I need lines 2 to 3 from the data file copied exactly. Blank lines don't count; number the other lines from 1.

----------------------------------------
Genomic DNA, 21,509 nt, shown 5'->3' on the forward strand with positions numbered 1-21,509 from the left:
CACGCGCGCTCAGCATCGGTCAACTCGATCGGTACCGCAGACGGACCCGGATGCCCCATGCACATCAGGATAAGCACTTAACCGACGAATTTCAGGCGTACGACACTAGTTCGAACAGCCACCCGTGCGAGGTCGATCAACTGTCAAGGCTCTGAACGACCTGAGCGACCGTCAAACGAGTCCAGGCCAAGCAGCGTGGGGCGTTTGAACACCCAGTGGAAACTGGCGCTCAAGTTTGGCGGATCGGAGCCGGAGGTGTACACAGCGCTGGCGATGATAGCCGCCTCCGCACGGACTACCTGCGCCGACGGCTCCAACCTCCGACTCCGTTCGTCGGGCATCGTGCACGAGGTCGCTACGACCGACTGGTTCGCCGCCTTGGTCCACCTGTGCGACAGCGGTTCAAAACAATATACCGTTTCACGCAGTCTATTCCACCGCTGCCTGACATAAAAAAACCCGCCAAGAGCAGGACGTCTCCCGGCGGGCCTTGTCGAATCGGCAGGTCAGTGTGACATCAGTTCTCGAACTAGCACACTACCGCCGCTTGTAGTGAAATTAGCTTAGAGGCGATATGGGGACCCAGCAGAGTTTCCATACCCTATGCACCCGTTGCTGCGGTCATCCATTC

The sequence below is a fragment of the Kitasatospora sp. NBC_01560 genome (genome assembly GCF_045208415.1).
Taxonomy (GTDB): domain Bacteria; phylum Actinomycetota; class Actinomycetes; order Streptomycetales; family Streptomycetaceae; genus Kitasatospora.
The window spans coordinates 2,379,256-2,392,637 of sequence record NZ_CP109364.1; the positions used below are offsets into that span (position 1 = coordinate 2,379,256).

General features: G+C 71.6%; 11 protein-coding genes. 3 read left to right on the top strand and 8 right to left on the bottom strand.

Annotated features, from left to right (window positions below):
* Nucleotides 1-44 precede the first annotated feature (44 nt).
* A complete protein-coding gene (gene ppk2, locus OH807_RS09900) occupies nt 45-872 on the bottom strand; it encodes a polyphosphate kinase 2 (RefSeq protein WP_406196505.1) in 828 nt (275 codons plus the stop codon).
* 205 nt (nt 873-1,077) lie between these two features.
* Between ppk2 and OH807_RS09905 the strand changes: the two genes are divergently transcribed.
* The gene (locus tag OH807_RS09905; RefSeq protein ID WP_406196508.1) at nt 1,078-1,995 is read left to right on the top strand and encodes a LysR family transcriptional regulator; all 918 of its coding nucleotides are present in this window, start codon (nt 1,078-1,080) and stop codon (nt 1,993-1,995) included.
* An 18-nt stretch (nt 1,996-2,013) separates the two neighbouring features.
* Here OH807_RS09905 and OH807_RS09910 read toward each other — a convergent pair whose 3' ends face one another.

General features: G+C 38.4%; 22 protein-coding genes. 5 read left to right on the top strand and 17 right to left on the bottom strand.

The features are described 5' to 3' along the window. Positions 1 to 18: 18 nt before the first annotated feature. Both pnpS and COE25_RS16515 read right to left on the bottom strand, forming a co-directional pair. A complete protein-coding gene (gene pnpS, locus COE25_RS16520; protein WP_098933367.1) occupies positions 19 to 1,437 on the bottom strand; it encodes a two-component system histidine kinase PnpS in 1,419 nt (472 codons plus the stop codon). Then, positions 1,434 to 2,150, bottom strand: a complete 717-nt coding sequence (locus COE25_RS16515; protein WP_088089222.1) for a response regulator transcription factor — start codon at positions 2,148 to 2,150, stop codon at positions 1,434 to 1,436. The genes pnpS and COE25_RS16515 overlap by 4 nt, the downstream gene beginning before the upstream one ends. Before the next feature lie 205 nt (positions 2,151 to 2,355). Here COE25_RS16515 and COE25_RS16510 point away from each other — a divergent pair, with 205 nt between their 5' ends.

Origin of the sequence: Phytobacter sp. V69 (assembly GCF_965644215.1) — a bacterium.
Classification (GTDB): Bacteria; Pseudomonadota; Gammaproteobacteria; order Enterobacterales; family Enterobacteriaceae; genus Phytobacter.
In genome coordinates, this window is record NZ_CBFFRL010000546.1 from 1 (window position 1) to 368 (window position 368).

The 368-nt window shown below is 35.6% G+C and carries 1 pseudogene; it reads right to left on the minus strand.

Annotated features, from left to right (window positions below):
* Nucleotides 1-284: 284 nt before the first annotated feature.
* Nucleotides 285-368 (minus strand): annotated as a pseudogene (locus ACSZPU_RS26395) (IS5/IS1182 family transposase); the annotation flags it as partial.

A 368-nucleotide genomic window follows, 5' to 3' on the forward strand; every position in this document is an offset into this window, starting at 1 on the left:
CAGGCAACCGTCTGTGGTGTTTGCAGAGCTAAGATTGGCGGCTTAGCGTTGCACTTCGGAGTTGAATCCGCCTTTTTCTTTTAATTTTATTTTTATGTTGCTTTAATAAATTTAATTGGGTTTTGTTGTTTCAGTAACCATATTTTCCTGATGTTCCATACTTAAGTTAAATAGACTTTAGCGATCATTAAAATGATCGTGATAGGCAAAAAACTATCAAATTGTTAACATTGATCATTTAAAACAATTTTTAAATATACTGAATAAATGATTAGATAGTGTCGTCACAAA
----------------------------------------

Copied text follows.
CACGCGCGCTCAGCATCGGTCAACTCGATCGGTACCGCAGACGGACCCGGATGCCCCATGCACATCAGGATAAGCACTTAACCGACGAATTTCAGGCGTACGACACTAGTTCGAACAGCCACCCGTGCGAGGTCGATCAACTGTCAAGGCTCTGAACGACCTGAGCGACCGTCAAACGAGTCCAGGCCAAGCAGCGTGGGGCGTTTGAACACCCAGTGGAAACTGGCGCTCAAGTTTGGCGGATCGGAGCCGGAGGTGTACACAGCGCTGGCGATGATAGCCGCCTCCGCACGGACTACCTGCGCCGACGGCTCCAACCTCCGACTCCGTTCGTCGGGCATCGTGCACGAGGTCGCTACGACCGACTGGTTCGCCGCCTTGGTCCACCTGTGCGACAGCGGTTCAAAACAATATACCGTTTCACGCAGTCTATTCCACCGCTGCCTGACATAAAAAAACCCGCCAAGAGCAGGACGTCTCCCGGCGGGCCTTGTCGAATCGGCAGGTCAGTGTGACATCAGTTCTCGAACTAGCACACTACCGCCGCTTGTAGTGAAATTAGCTTAGAGGCGATATGGGGACCCAGCAGAGTTTCCATACCCTATGCACCCGTTGCTGCGGTCATCCATTC

The sequence below is a fragment of the Kitasatospora sp. NBC_01560 genome (genome assembly GCF_045208415.1).